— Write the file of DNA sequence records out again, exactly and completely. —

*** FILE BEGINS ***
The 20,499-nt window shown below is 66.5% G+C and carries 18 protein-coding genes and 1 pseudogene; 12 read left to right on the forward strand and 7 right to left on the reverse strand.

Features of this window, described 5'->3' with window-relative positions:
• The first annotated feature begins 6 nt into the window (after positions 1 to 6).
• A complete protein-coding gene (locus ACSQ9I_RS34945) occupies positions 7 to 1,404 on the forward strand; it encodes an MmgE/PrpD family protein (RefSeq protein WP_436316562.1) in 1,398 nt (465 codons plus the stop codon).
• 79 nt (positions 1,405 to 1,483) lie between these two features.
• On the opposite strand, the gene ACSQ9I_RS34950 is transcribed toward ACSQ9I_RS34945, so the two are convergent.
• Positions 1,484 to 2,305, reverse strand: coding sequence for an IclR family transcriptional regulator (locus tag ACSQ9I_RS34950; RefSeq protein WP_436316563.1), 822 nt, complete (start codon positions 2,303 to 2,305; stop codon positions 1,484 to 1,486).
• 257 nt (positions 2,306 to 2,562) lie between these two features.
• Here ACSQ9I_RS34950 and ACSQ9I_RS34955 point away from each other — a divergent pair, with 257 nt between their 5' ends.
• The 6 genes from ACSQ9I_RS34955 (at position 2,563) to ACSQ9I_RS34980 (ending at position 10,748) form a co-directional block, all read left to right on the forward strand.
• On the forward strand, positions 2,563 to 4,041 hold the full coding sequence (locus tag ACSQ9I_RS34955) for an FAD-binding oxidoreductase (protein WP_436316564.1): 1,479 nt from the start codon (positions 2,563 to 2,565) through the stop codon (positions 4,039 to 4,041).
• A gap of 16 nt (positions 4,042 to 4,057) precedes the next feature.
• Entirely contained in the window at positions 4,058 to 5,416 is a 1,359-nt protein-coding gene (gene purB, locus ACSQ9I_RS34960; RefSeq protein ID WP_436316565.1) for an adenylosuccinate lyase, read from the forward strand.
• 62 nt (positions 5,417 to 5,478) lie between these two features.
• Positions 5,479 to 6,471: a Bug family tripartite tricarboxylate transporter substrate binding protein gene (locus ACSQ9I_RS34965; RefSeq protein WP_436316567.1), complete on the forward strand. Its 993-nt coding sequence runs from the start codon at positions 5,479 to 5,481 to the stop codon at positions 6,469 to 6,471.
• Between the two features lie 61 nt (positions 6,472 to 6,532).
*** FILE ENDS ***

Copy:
The 20,499-nt window shown below is 66.5% G+C and carries 18 protein-coding genes and 1 pseudogene; 12 read left to right on the forward strand and 7 right to left on the reverse strand.

Features of this window, described 5'->3' with window-relative positions:
• The first annotated feature begins 6 nt into the window (after positions 1 to 6).
• A complete protein-coding gene (locus ACSQ9I_RS34945) occupies positions 7 to 1,404 on the forward strand; it encodes an MmgE/PrpD family protein (RefSeq protein WP_436316562.1) in 1,398 nt (465 codons plus the stop codon).
• 79 nt (positions 1,405 to 1,483) lie between these two features.
• On the opposite strand, the gene ACSQ9I_RS34950 is transcribed toward ACSQ9I_RS34945, so the two are convergent.
• Positions 1,484 to 2,305, reverse strand: coding sequence for an IclR family transcriptional regulator (locus tag ACSQ9I_RS34950; RefSeq protein WP_436316563.1), 822 nt, complete (start codon positions 2,303 to 2,305; stop codon positions 1,484 to 1,486).
• 257 nt (positions 2,306 to 2,562) lie between these two features.
• Here ACSQ9I_RS34950 and ACSQ9I_RS34955 point away from each other — a divergent pair, with 257 nt between their 5' ends.
• The 6 genes from ACSQ9I_RS34955 (at position 2,563) to ACSQ9I_RS34980 (ending at position 10,748) form a co-directional block, all read left to right on the forward strand.
• On the forward strand, positions 2,563 to 4,041 hold the full coding sequence (locus tag ACSQ9I_RS34955) for an FAD-binding oxidoreductase (protein WP_436316564.1): 1,479 nt from the start codon (positions 2,563 to 2,565) through the stop codon (positions 4,039 to 4,041).
• A gap of 16 nt (positions 4,042 to 4,057) precedes the next feature.
• Entirely contained in the window at positions 4,058 to 5,416 is a 1,359-nt protein-coding gene (gene purB, locus ACSQ9I_RS34960; RefSeq protein ID WP_436316565.1) for an adenylosuccinate lyase, read from the forward strand.
• 62 nt (positions 5,417 to 5,478) lie between these two features.
• Positions 5,479 to 6,471: a Bug family tripartite tricarboxylate transporter substrate binding protein gene (locus ACSQ9I_RS34965; RefSeq protein WP_436316567.1), complete on the forward strand. Its 993-nt coding sequence runs from the start codon at positions 5,479 to 5,481 to the stop codon at positions 6,469 to 6,471.
• Between the two features lie 61 nt (positions 6,472 to 6,532).